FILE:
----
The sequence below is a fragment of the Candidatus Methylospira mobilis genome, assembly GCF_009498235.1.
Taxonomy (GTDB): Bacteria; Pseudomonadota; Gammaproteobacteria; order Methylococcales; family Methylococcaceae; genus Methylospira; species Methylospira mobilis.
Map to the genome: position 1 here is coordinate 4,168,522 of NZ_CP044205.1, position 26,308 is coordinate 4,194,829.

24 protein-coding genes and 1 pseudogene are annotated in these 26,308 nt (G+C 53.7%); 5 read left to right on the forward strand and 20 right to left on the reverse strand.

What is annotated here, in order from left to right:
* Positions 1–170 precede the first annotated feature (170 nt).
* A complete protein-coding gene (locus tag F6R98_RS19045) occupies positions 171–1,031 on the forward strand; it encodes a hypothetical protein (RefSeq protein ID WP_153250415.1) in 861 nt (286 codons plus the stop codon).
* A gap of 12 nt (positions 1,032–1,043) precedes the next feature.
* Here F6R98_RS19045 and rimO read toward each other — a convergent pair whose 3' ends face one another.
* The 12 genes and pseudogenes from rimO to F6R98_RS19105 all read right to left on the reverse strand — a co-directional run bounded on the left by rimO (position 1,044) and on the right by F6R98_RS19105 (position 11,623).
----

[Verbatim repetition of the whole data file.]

The sequence below is a fragment of the Candidatus Methylospira mobilis genome, assembly GCF_009498235.1.
Taxonomy (GTDB): Bacteria; Pseudomonadota; Gammaproteobacteria; order Methylococcales; family Methylococcaceae; genus Methylospira; species Methylospira mobilis.
Map to the genome: position 1 here is coordinate 4,168,522 of NZ_CP044205.1, position 26,308 is coordinate 4,194,829.

24 protein-coding genes and 1 pseudogene are annotated in these 26,308 nt (G+C 53.7%); 5 read left to right on the forward strand and 20 right to left on the reverse strand.

What is annotated here, in order from left to right:
* Positions 1–170 precede the first annotated feature (170 nt).
* A complete protein-coding gene (locus tag F6R98_RS19045) occupies positions 171–1,031 on the forward strand; it encodes a hypothetical protein (RefSeq protein ID WP_153250415.1) in 861 nt (286 codons plus the stop codon).
* A gap of 12 nt (positions 1,032–1,043) precedes the next feature.
* Here F6R98_RS19045 and rimO read toward each other — a convergent pair whose 3' ends face one another.
* The 12 genes and pseudogenes from rimO to F6R98_RS19105 all read right to left on the reverse strand — a co-directional run bounded on the left by rimO (position 1,044) and on the right by F6R98_RS19105 (position 11,623).